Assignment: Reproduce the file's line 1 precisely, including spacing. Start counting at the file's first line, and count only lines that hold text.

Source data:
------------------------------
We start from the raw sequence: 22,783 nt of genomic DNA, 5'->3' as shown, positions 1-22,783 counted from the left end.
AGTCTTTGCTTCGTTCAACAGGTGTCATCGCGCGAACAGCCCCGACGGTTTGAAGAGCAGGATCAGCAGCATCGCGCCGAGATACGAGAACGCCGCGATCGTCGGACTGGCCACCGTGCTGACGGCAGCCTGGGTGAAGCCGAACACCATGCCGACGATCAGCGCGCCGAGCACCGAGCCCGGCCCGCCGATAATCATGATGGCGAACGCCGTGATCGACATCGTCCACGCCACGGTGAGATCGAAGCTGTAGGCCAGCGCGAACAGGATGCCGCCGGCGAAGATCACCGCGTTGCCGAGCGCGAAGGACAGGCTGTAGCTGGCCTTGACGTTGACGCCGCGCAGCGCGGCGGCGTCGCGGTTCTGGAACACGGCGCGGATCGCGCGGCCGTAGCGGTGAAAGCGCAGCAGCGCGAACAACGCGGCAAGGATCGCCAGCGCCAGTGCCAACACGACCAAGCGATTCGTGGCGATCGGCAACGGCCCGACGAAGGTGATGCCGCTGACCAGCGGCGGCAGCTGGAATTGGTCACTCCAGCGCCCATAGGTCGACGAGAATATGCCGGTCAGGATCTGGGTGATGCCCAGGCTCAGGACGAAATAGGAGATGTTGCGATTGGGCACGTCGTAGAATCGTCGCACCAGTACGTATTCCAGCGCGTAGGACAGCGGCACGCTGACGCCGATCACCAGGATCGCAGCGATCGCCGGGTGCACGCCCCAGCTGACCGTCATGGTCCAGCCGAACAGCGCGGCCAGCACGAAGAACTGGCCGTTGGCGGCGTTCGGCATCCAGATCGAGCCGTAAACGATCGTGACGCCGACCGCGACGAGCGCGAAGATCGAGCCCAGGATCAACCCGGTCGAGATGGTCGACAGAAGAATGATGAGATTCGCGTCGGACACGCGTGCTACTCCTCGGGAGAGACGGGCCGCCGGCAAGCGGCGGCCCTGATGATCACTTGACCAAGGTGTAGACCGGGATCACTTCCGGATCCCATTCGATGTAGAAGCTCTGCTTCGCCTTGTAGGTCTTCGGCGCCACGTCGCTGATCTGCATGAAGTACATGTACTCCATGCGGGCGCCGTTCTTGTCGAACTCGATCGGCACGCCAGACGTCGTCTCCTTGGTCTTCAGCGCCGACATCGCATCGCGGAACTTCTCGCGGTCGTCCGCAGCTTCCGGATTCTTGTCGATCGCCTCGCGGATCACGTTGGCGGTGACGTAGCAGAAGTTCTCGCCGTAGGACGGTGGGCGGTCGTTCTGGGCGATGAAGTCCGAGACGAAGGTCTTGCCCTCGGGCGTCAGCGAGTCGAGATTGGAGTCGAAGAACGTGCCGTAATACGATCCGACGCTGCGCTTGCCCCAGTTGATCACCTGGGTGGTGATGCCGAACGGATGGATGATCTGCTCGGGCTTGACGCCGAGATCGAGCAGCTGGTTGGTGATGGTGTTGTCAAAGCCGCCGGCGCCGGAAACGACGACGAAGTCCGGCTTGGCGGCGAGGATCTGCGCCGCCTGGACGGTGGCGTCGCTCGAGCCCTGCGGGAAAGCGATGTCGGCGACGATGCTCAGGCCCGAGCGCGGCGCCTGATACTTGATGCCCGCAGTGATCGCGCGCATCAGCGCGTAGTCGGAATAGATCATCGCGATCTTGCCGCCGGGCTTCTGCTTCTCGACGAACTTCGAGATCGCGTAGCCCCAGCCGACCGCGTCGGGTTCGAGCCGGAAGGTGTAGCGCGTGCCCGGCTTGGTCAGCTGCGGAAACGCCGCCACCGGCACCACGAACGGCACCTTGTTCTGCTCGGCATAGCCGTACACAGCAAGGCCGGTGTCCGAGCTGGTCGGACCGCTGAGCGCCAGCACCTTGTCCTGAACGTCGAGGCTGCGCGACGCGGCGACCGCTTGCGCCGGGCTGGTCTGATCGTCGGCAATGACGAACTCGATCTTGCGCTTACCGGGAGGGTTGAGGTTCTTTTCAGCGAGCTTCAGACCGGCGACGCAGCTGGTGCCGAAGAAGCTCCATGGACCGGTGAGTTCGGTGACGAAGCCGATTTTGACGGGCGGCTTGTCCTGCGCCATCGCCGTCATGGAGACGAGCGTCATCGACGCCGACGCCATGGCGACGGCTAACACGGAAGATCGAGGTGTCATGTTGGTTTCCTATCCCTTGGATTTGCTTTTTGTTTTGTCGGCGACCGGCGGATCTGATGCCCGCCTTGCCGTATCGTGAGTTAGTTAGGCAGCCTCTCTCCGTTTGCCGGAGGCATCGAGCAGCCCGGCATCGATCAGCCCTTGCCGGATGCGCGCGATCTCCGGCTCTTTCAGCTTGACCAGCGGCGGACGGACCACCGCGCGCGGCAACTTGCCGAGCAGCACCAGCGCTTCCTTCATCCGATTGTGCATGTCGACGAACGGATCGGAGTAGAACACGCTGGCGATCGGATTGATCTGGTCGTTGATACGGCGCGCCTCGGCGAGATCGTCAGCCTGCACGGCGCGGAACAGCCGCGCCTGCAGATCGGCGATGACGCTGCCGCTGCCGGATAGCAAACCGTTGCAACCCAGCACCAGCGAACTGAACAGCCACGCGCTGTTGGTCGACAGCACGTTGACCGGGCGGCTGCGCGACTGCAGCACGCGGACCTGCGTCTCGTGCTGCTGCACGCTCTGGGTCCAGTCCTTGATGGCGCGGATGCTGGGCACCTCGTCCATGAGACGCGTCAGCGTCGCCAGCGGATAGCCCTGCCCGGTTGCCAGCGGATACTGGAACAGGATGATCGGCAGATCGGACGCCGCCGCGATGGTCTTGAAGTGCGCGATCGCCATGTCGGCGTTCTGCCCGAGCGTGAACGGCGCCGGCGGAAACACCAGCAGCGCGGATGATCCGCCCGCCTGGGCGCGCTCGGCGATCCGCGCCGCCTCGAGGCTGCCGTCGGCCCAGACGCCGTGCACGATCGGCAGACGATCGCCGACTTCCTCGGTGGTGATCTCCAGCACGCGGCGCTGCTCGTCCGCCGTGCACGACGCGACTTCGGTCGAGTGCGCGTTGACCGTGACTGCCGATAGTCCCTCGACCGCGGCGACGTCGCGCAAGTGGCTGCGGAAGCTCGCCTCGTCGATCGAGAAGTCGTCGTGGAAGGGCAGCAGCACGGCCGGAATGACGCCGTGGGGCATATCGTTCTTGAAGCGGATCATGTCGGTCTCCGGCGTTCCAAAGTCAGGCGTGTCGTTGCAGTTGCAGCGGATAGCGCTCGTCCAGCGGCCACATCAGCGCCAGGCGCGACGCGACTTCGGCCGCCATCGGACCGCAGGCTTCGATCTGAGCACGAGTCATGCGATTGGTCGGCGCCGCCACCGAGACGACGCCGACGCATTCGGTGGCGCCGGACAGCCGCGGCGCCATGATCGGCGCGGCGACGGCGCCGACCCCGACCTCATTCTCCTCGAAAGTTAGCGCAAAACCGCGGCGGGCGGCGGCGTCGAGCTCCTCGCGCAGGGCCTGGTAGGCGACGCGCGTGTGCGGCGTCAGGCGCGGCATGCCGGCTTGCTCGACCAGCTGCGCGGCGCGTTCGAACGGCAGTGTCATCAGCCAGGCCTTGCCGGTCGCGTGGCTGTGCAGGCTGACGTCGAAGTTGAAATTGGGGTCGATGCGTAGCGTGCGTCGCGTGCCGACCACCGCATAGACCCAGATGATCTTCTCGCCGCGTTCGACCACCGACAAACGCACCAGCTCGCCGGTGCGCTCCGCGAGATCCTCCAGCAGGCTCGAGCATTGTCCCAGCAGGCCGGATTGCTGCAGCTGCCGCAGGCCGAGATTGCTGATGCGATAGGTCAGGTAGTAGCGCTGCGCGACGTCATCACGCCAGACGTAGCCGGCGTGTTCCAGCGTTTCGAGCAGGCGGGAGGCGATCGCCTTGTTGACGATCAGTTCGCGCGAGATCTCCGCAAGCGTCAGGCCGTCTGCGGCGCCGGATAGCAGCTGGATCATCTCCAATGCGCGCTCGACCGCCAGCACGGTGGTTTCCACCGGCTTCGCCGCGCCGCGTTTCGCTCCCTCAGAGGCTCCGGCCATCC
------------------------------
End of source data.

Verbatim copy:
We start from the raw sequence: 22,783 nt of genomic DNA, 5'->3' as shown, positions 1-22,783 counted from the left end.